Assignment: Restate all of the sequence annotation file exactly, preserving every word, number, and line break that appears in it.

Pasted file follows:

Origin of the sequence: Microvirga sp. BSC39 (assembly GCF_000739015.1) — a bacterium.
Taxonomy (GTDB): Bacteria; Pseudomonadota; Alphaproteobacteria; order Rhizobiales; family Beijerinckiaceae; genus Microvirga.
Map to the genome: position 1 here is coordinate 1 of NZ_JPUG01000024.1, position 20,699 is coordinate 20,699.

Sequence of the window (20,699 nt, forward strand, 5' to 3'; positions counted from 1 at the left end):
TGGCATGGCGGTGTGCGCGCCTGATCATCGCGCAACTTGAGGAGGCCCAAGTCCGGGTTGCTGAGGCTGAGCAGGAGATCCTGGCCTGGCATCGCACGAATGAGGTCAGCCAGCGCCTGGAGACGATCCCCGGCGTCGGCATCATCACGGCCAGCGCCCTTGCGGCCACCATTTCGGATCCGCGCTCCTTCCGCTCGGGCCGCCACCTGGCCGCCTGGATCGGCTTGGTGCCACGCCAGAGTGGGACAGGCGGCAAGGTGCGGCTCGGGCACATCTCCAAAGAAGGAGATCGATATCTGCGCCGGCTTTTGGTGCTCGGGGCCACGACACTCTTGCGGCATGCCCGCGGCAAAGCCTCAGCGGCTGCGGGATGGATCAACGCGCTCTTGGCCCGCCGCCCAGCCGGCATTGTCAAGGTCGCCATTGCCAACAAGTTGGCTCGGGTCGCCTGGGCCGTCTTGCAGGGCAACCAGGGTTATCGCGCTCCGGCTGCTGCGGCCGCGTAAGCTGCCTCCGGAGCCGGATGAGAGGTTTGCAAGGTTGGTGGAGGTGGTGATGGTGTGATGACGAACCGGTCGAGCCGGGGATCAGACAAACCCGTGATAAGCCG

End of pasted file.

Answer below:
Origin of the sequence: Microvirga sp. BSC39 (assembly GCF_000739015.1) — a bacterium.
Taxonomy (GTDB): Bacteria; Pseudomonadota; Alphaproteobacteria; order Rhizobiales; family Beijerinckiaceae; genus Microvirga.
Map to the genome: position 1 here is coordinate 1 of NZ_JPUG01000024.1, position 20,699 is coordinate 20,699.

Sequence of the window (20,699 nt, forward strand, 5' to 3'; positions counted from 1 at the left end):
TGGCATGGCGGTGTGCGCGCCTGATCATCGCGCAACTTGAGGAGGCCCAAGTCCGGGTTGCTGAGGCTGAGCAGGAGATCCTGGCCTGGCATCGCACGAATGAGGTCAGCCAGCGCCTGGAGACGATCCCCGGCGTCGGCATCATCACGGCCAGCGCCCTTGCGGCCACCATTTCGGATCCGCGCTCCTTCCGCTCGGGCCGCCACCTGGCCGCCTGGATCGGCTTGGTGCCACGCCAGAGTGGGACAGGCGGCAAGGTGCGGCTCGGGCACATCTCCAAAGAAGGAGATCGATATCTGCGCCGGCTTTTGGTGCTCGGGGCCACGACACTCTTGCGGCATGCCCGCGGCAAAGCCTCAGCGGCTGCGGGATGGATCAACGCGCTCTTGGCCCGCCGCCCAGCCGGCATTGTCAAGGTCGCCATTGCCAACAAGTTGGCTCGGGTCGCCTGGGCCGTCTTGCAGGGCAACCAGGGTTATCGCGCTCCGGCTGCTGCGGCCGCGTAAGCTGCCTCCGGAGCCGGATGAGAGGTTTGCAAGGTTGGTGGAGGTGGTGATGGTGTGATGACGAACCGGTCGAGCCGGGGATCAGACAAACCCGTGATAAGCCG